Research. Can I do it myself?
25 October 2018
Of course you can do it yourself. Plenty of people do, and they do it really well.
BUT plenty of people do, and do it really badly.
There are many free online tools that enable you to programme an online survey, distribute it and then present you back with the results in a pretty graph. Those tools are great, they are free, they are easy to use and within minutes you can be asking all the questions you’ve ever wanted to.
Have you properly thought about what you want to find out?
Who are you going to get to complete the survey?
Are you sure you are asking the questions in a non-biased way?
Are you asking the questions that will give you the answers you need?
Are you giving respondents a full set of options to choose from?
What checks are you going to impose so you can be sure that you are speaking to the right people?
How are you going to analyse the data?
How will you know what figures are meaningful?
Let’s compare market research to accountancy. Do you use an accountant?
I do BUT I am great at keeping records, chasing invoices, preparing monthly reports, yearly reports, putting together figures for my tax return. However, I needed someone to guide me initially, to tell me what I could claim as an expense, and even now I need to check with a professional when I’m doing something new. I think market research is the same. It’s easy to write a questionnaire, but you need an expert to ensure that you are asking the right questions in the right way.
In this age of “fake news” do you really want to be the person who says that “80% of people use twitter every day” when you should be saying is that “80% of your twitter followers who saw your post and took your poll said they use twitter every day. And that your total sample size was 5. And one of them was you when you were testing whether the poll was working.”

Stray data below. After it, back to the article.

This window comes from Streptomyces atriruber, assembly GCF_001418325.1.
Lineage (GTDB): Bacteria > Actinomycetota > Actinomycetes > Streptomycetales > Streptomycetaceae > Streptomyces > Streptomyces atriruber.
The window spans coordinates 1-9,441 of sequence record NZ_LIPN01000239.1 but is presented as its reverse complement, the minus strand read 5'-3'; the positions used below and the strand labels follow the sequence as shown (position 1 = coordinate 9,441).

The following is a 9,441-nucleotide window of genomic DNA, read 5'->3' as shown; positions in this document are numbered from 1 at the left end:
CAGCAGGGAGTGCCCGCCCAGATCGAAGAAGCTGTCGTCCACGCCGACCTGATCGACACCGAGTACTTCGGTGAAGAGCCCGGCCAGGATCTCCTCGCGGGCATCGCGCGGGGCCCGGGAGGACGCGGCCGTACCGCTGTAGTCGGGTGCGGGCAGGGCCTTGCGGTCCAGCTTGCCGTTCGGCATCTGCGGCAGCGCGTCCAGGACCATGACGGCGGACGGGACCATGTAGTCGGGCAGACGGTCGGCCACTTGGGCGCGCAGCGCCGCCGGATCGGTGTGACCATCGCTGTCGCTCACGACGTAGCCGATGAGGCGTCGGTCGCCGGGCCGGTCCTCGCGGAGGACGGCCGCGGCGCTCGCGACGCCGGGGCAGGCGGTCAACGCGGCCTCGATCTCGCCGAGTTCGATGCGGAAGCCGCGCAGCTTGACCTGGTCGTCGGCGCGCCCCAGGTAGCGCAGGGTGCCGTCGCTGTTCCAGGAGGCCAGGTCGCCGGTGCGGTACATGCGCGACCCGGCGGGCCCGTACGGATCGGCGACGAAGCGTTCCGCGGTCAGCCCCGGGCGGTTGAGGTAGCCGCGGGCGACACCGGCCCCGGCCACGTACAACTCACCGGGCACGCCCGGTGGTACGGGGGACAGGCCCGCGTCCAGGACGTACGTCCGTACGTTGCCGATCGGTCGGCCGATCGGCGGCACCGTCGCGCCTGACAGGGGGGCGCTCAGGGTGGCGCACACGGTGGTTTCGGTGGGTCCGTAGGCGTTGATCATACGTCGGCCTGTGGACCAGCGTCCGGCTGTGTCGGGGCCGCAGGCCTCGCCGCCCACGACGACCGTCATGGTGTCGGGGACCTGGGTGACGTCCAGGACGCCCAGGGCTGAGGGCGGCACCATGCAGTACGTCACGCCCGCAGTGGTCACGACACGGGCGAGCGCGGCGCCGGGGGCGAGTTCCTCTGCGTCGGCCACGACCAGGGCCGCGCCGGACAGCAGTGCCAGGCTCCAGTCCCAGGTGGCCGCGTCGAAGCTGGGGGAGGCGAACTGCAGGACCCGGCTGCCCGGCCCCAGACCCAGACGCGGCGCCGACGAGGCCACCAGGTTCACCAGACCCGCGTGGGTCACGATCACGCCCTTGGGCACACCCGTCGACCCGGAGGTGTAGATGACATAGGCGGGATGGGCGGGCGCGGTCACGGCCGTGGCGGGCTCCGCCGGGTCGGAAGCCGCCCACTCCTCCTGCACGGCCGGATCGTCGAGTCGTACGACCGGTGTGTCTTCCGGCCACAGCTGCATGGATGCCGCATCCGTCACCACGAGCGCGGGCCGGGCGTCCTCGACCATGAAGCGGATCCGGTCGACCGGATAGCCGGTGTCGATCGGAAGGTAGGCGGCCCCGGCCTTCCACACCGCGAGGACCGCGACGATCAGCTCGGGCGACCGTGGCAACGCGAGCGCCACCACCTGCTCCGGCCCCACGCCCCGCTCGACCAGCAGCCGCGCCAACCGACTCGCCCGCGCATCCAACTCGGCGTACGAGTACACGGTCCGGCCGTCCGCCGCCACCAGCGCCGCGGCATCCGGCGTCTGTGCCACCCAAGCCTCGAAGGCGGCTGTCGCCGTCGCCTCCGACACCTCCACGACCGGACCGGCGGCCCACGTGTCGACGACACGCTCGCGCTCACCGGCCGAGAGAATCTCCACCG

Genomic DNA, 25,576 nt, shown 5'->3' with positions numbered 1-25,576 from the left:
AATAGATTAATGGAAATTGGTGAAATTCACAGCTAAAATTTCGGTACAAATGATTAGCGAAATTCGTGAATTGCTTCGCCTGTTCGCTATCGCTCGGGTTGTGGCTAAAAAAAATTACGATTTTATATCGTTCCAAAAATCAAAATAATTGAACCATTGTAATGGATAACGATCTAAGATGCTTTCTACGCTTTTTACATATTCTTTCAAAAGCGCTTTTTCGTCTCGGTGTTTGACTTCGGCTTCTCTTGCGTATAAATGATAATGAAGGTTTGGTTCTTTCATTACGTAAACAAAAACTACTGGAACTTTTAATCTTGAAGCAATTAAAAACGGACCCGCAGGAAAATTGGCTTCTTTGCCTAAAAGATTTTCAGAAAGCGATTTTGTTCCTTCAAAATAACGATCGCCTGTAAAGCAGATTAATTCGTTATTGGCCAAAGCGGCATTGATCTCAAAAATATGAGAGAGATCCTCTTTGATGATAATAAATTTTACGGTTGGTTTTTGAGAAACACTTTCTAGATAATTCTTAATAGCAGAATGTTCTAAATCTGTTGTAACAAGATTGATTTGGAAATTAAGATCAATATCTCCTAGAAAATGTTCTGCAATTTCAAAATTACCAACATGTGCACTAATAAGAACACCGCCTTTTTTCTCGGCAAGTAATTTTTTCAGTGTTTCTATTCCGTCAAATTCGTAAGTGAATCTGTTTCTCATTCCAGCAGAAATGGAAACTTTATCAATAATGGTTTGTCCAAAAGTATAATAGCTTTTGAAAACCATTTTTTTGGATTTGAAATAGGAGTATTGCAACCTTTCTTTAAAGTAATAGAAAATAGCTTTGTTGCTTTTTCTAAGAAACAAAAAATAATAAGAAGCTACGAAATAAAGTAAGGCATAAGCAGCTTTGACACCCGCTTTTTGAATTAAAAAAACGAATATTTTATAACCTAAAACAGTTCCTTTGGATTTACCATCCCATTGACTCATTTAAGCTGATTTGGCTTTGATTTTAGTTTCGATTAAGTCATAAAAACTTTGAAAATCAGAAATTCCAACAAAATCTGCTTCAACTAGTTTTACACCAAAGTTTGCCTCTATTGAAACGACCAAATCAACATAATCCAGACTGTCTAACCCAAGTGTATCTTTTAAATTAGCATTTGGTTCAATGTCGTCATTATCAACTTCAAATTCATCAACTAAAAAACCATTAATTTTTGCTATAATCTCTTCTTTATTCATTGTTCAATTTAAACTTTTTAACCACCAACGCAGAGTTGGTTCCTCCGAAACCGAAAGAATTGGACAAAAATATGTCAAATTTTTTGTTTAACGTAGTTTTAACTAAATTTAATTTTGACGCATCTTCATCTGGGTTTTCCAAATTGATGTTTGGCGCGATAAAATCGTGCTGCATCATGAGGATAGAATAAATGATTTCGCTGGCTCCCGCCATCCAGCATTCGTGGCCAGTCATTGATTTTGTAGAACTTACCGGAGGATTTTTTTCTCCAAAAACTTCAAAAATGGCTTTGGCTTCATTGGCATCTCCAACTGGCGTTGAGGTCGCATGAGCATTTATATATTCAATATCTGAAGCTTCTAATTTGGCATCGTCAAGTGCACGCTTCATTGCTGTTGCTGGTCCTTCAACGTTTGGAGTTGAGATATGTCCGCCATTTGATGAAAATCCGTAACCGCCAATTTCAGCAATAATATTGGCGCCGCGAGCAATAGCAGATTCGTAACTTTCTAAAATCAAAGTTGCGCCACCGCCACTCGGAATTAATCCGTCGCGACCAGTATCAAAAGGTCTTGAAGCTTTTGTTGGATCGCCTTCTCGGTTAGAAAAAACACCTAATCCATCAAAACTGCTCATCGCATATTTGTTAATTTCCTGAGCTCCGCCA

That said, it isn’t rocket science. With a little guidance you can gather meaningful data which will help you make business decisions, and ultimately increase your profits, although of course if you’d rather outsource the process then there are plenty of researchers who can help you.
There are some instances when it’s more appropriate to use an external research supplier –eg if you are conducting a survey of your employees they are more likely to be honest if they know that their manager won’t be able to read their replies.
Over the next few blogs I’m going to share some tips and advice for putting together a great questionnaire, how to get your data and how to interpret the results.